Conservation Genetics Resources

, Volume 5, Issue 4, pp 1101–1105 | Cite as

Genetic sexing of stock-raiding leopards: not only males to blame

  • Gerald Kerth
  • Markus Gusset
  • Jari Garbely
  • Barbara König
  • Tefo Gabanapelo
  • Monika Schiess-MeierEmail author
Application Essays


Lethal control of stock-raiding predators is generally assumed to have fewer consequences for the species’ population dynamics if it involves males only. However, very little data are available that assess whether shot “problem” animals indeed are essentially males. In this study, we used two independent genetic methods (four X-chromosomal polymorphic microsatellite loci and the sex-specific ZFXY marker) validated against known-sex samples to determine, from skin samples collected over a 6-year period, the sex of 59 leopards (Panthera pardus) shot by farmers in Botswana. We found that out of 53 leopards that could be sexed genetically, 21 were females (39.6 %); males were thus not significantly more often shot than females. Comparing the genetically determined sex of shot leopards to that reported by farmers showed that 58.3 % were mistaken for the opposite sex. Our genetic study revealed that more females than presumed are hunted in response to alleged livestock predation. With females frequently misidentified as males, the current practice of shooting “problem” animals is likely to negatively affect the population dynamics of leopards. These genetic data may be used to guide the development of a revised management policy for large-carnivore hunting. Importantly, models of sustainable harvest need to include female off-take as a parameter.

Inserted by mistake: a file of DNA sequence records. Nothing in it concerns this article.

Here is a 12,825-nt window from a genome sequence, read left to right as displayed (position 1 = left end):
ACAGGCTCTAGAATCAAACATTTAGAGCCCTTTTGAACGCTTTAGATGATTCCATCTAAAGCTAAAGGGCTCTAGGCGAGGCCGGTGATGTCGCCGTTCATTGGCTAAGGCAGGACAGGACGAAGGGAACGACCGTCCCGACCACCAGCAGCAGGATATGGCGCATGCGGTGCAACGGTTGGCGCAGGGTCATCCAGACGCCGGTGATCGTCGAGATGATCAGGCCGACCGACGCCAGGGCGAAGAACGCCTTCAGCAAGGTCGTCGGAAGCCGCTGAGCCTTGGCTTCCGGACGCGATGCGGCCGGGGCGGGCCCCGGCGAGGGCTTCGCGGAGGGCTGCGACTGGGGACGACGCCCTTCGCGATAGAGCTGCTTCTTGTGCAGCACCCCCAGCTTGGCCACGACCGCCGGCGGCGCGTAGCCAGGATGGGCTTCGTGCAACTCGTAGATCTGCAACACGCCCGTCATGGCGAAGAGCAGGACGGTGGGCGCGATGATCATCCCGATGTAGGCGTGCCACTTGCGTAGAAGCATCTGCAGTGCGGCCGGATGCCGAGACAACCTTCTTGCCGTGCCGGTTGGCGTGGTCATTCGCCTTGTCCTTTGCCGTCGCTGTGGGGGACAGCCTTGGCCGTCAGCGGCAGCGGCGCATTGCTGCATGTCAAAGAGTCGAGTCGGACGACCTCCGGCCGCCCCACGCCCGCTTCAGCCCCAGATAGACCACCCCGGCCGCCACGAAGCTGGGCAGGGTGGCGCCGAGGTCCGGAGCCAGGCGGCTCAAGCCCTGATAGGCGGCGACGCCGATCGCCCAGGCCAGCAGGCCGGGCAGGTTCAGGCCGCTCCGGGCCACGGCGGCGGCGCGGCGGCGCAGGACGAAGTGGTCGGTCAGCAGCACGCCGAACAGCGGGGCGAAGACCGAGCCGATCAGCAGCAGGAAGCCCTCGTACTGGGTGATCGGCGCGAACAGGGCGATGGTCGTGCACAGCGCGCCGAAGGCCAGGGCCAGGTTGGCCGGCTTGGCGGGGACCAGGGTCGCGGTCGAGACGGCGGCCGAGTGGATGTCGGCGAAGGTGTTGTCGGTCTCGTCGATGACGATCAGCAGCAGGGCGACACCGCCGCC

Genetic sexing Hunting Leopard Microsatellites Panthera pardus Skin samples 



We thank Botswana’s Department of Wildlife and National Parks for permission to conduct the study and for continuing support. David Mills kindly helped with sample collection. Samples were exported and imported under CITES permits issued to the University of Zurich by Botswana’s Department of Wildlife and National Parks and the Swiss Federal Veterinary Office, respectively, as well as a veterinary permit issued by Botswana’s National Veterinary Laboratory. The study was funded by the PSP Publishing Foundation, the Messerli Foundation, the African Cats & Conservation Foundation and BGS Architekten. The manuscript benefitted from comments provided by Rus Hoelzel and two anonymous referees.


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Copyright information

© Springer Science+Business Media Dordrecht 2013

Authors and Affiliations

  • Gerald Kerth
    • 1
    • 2
  • Markus Gusset
    • 3
    • 4
  • Jari Garbely
    • 2
  • Barbara König
    • 2
  • Tefo Gabanapelo
    • 5
  • Monika Schiess-Meier
    • 2
    • 3
    Email author
  1. 1.Applied Zoology and Conservation, Zoological Institute and MuseumUniversity of GreifswaldGreifswaldGermany
  2. 2.Institute of Evolutionary Biology and Environmental StudiesUniversity of ZurichZurichSwitzerland
  3. 3.Leopard Ecology and ConservationKhutse Game ReserveGaboroneBotswana
  4. 4.Wildlife Conservation Research Unit, Department of ZoologyUniversity of OxfordAbingdonUK
  5. 5.Department of Wildlife and National ParksMolepololeBotswana

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